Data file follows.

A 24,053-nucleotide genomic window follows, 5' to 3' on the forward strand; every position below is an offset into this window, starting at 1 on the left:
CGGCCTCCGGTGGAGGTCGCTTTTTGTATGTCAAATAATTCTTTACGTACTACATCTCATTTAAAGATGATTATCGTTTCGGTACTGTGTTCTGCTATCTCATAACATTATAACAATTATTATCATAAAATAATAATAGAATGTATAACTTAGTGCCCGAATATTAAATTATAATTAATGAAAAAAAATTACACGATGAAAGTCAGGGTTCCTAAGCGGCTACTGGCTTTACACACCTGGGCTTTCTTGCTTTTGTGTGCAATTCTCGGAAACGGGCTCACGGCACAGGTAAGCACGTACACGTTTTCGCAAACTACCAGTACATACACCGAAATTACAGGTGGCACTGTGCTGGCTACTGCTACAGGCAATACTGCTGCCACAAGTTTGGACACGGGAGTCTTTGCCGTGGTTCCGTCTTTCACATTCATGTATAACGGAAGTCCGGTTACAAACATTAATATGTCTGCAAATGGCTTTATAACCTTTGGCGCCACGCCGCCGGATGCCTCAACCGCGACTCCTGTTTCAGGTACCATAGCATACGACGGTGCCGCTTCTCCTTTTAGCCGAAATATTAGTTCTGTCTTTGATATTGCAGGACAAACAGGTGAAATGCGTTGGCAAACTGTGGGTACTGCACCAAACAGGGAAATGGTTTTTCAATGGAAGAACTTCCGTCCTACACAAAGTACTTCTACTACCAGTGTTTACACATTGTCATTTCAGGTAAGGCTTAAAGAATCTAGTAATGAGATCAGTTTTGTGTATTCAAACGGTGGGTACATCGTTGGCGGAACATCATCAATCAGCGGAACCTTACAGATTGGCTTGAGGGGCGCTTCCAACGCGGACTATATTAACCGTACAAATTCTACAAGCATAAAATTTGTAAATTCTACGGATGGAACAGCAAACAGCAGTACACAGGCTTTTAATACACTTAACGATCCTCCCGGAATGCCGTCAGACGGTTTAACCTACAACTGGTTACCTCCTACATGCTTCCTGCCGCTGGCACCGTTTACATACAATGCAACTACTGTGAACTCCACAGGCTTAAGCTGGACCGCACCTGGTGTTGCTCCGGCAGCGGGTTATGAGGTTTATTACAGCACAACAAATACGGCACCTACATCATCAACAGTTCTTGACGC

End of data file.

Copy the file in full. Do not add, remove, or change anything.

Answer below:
A 24,053-nucleotide genomic window follows, 5' to 3' on the forward strand; every position below is an offset into this window, starting at 1 on the left:
CGGCCTCCGGTGGAGGTCGCTTTTTGTATGTCAAATAATTCTTTACGTACTACATCTCATTTAAAGATGATTATCGTTTCGGTACTGTGTTCTGCTATCTCATAACATTATAACAATTATTATCATAAAATAATAATAGAATGTATAACTTAGTGCCCGAATATTAAATTATAATTAATGAAAAAAAATTACACGATGAAAGTCAGGGTTCCTAAGCGGCTACTGGCTTTACACACCTGGGCTTTCTTGCTTTTGTGTGCAATTCTCGGAAACGGGCTCACGGCACAGGTAAGCACGTACACGTTTTCGCAAACTACCAGTACATACACCGAAATTACAGGTGGCACTGTGCTGGCTACTGCTACAGGCAATACTGCTGCCACAAGTTTGGACACGGGAGTCTTTGCCGTGGTTCCGTCTTTCACATTCATGTATAACGGAAGTCCGGTTACAAACATTAATATGTCTGCAAATGGCTTTATAACCTTTGGCGCCACGCCGCCGGATGCCTCAACCGCGACTCCTGTTTCAGGTACCATAGCATACGACGGTGCCGCTTCTCCTTTTAGCCGAAATATTAGTTCTGTCTTTGATATTGCAGGACAAACAGGTGAAATGCGTTGGCAAACTGTGGGTACTGCACCAAACAGGGAAATGGTTTTTCAATGGAAGAACTTCCGTCCTACACAAAGTACTTCTACTACCAGTGTTTACACATTGTCATTTCAGGTAAGGCTTAAAGAATCTAGTAATGAGATCAGTTTTGTGTATTCAAACGGTGGGTACATCGTTGGCGGAACATCATCAATCAGCGGAACCTTACAGATTGGCTTGAGGGGCGCTTCCAACGCGGACTATATTAACCGTACAAATTCTACAAGCATAAAATTTGTAAATTCTACGGATGGAACAGCAAACAGCAGTACACAGGCTTTTAATACACTTAACGATCCTCCCGGAATGCCGTCAGACGGTTTAACCTACAACTGGTTACCTCCTACATGCTTCCTGCCGCTGGCACCGTTTACATACAATGCAACTACTGTGAACTCCACAGGCTTAAGCTGGACCGCACCTGGTGTTGCTCCGGCAGCGGGTTATGAGGTTTATTACAGCACAACAAATACGGCACCTACATCATCAACAGTTCTTGACGC